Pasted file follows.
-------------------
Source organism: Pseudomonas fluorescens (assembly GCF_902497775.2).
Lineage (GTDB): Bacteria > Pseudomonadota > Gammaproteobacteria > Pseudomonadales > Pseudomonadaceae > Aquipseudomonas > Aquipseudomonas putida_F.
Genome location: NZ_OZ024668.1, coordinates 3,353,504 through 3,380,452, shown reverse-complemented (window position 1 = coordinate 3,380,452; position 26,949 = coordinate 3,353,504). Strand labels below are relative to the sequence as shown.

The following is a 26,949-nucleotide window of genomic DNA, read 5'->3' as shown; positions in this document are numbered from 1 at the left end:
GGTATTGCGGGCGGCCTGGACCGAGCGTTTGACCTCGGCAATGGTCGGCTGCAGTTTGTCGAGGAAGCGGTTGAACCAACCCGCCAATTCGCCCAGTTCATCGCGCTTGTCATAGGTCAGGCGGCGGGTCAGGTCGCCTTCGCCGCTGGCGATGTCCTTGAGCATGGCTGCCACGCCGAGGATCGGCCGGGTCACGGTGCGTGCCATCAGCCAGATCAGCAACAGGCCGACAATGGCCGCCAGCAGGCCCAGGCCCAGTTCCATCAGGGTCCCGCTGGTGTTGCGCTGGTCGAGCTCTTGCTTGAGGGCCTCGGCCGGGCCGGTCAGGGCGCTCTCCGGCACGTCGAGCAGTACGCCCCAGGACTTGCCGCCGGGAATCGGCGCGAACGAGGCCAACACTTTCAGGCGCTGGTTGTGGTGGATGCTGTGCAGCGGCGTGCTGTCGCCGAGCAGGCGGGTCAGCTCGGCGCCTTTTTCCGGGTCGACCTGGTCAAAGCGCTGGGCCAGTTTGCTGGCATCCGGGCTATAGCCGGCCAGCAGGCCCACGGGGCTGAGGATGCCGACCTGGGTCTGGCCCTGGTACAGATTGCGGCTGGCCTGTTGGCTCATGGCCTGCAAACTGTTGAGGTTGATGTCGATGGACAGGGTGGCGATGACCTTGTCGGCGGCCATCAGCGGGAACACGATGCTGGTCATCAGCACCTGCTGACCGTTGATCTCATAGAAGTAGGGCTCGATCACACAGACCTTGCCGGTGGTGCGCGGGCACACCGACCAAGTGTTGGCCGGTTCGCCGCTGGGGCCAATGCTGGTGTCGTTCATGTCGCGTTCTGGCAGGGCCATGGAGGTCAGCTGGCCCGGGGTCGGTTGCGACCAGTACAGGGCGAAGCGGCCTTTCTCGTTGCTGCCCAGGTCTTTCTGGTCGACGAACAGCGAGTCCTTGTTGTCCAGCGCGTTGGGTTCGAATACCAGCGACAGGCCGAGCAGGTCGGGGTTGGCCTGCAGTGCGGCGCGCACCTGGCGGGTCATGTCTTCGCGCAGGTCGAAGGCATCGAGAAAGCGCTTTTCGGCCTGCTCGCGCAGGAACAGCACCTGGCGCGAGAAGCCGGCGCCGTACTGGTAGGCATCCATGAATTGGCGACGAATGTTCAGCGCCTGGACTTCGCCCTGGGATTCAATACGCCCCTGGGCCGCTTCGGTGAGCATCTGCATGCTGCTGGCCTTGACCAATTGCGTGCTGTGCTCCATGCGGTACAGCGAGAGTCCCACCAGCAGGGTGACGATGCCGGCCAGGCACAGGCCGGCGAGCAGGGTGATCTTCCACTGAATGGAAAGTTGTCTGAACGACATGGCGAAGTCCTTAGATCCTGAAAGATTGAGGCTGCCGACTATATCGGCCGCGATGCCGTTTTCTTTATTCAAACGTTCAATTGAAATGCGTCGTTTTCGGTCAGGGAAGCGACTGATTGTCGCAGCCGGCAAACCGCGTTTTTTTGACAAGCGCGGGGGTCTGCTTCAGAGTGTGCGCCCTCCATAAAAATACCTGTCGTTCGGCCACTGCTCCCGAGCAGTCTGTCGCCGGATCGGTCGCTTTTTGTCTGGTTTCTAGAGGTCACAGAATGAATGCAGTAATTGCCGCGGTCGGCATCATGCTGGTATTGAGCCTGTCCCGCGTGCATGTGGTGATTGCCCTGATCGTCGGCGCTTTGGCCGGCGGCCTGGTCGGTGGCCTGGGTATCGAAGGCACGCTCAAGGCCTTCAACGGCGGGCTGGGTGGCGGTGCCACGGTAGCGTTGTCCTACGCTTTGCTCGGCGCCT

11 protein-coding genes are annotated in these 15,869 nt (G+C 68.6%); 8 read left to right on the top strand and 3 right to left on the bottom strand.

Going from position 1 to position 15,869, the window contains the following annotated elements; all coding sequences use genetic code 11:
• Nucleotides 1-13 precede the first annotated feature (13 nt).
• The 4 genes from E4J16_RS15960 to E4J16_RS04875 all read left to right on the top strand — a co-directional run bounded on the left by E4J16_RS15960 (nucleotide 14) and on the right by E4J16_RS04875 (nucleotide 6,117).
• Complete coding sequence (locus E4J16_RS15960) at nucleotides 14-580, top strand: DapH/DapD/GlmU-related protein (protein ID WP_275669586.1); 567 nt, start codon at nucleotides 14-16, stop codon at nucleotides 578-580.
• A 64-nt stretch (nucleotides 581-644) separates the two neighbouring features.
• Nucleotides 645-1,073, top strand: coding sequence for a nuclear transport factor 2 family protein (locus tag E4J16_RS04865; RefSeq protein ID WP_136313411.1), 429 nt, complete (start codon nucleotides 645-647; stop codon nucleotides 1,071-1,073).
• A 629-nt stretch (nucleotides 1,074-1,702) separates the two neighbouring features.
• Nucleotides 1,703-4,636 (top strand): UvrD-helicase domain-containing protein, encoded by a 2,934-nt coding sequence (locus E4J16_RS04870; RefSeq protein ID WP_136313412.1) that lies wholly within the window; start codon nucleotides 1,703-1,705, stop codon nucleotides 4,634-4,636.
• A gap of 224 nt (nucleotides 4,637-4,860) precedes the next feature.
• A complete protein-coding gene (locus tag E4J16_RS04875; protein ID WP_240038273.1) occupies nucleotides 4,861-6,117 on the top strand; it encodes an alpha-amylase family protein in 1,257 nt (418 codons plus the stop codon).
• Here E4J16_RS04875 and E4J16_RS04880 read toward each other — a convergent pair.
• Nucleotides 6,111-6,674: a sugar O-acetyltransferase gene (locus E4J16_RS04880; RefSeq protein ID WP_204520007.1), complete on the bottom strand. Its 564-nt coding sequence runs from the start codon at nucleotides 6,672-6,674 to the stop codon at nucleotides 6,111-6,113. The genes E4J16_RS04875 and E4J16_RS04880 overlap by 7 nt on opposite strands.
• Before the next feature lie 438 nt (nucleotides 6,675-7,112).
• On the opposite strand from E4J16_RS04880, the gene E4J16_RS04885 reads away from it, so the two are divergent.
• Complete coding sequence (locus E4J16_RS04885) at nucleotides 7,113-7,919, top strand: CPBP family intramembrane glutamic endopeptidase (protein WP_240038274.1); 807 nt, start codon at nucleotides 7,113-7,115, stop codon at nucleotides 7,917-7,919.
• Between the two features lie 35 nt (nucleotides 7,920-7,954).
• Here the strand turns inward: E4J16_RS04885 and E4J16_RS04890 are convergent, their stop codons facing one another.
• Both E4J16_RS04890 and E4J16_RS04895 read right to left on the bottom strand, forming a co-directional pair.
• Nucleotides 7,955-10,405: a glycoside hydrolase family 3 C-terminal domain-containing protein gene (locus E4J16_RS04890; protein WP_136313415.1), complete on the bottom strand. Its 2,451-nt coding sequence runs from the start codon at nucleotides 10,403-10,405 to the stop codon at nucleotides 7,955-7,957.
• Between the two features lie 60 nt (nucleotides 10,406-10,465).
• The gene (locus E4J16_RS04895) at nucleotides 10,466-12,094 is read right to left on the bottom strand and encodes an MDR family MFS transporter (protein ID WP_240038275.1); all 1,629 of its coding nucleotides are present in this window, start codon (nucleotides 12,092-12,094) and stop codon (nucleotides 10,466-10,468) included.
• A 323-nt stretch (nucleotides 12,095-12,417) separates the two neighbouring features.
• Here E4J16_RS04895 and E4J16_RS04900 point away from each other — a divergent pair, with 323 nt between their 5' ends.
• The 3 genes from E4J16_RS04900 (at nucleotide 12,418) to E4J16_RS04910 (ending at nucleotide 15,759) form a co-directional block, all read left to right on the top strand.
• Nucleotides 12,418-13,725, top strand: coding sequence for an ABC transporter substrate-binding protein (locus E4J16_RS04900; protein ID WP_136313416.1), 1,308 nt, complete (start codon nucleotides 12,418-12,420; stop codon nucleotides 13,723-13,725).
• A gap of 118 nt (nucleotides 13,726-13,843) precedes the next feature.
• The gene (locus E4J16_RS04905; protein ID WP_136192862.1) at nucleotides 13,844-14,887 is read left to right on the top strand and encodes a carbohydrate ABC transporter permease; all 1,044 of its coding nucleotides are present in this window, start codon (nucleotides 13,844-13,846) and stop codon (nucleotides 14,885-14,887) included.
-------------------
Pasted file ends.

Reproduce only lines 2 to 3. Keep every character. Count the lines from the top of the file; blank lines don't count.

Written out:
Lineage (GTDB): Bacteria > Pseudomonadota > Gammaproteobacteria > Pseudomonadales > Pseudomonadaceae > Aquipseudomonas > Aquipseudomonas putida_F.
Genome location: NZ_OZ024668.1, coordinates 3,353,504 through 3,380,452, shown reverse-complemented (window position 1 = coordinate 3,380,452; position 26,949 = coordinate 3,353,504). Strand labels below are relative to the sequence as shown.